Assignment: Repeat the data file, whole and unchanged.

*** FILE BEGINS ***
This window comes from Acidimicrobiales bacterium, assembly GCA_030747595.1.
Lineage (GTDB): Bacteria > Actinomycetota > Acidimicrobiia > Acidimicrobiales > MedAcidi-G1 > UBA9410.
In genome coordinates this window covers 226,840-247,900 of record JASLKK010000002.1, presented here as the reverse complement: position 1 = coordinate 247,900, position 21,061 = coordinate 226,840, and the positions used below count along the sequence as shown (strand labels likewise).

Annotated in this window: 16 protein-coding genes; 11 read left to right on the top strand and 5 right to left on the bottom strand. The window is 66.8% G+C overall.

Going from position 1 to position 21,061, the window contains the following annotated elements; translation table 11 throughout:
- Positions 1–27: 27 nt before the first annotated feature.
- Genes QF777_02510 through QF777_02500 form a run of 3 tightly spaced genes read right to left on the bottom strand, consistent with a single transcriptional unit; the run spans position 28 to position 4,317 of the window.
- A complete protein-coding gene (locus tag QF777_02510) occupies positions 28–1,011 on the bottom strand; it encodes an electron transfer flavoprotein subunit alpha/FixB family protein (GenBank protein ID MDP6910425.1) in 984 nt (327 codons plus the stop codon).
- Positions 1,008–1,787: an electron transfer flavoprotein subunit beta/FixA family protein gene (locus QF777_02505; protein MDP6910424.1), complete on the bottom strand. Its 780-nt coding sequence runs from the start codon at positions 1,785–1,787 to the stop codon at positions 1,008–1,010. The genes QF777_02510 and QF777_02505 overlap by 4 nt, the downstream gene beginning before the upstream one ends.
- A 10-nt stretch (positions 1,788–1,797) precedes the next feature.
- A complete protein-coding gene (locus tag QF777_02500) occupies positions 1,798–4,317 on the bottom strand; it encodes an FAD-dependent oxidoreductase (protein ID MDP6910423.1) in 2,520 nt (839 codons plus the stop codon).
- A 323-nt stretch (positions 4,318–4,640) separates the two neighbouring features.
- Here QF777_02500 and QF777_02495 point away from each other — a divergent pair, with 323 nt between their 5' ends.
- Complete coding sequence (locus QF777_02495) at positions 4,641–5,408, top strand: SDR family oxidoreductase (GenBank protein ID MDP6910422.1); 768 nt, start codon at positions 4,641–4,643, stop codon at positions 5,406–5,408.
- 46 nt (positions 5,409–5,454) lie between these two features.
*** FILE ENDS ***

This window comes from Acidimicrobiales bacterium, assembly GCA_030747595.1.
Lineage (GTDB): Bacteria > Actinomycetota > Acidimicrobiia > Acidimicrobiales > MedAcidi-G1 > UBA9410.
In genome coordinates this window covers 226,840-247,900 of record JASLKK010000002.1, presented here as the reverse complement: position 1 = coordinate 247,900, position 21,061 = coordinate 226,840, and the positions used below count along the sequence as shown (strand labels likewise).

Annotated in this window: 16 protein-coding genes; 11 read left to right on the top strand and 5 right to left on the bottom strand. The window is 66.8% G+C overall.

Going from position 1 to position 21,061, the window contains the following annotated elements; translation table 11 throughout:
- Positions 1–27: 27 nt before the first annotated feature.
- Genes QF777_02510 through QF777_02500 form a run of 3 tightly spaced genes read right to left on the bottom strand, consistent with a single transcriptional unit; the run spans position 28 to position 4,317 of the window.
- A complete protein-coding gene (locus tag QF777_02510) occupies positions 28–1,011 on the bottom strand; it encodes an electron transfer flavoprotein subunit alpha/FixB family protein (GenBank protein ID MDP6910425.1) in 984 nt (327 codons plus the stop codon).
- Positions 1,008–1,787: an electron transfer flavoprotein subunit beta/FixA family protein gene (locus QF777_02505; protein MDP6910424.1), complete on the bottom strand. Its 780-nt coding sequence runs from the start codon at positions 1,785–1,787 to the stop codon at positions 1,008–1,010. The genes QF777_02510 and QF777_02505 overlap by 4 nt, the downstream gene beginning before the upstream one ends.
- A 10-nt stretch (positions 1,788–1,797) precedes the next feature.
- A complete protein-coding gene (locus tag QF777_02500) occupies positions 1,798–4,317 on the bottom strand; it encodes an FAD-dependent oxidoreductase (protein ID MDP6910423.1) in 2,520 nt (839 codons plus the stop codon).
- A 323-nt stretch (positions 4,318–4,640) separates the two neighbouring features.
- Here QF777_02500 and QF777_02495 point away from each other — a divergent pair, with 323 nt between their 5' ends.
- Complete coding sequence (locus QF777_02495) at positions 4,641–5,408, top strand: SDR family oxidoreductase (GenBank protein ID MDP6910422.1); 768 nt, start codon at positions 4,641–4,643, stop codon at positions 5,406–5,408.
- 46 nt (positions 5,409–5,454) lie between these two features.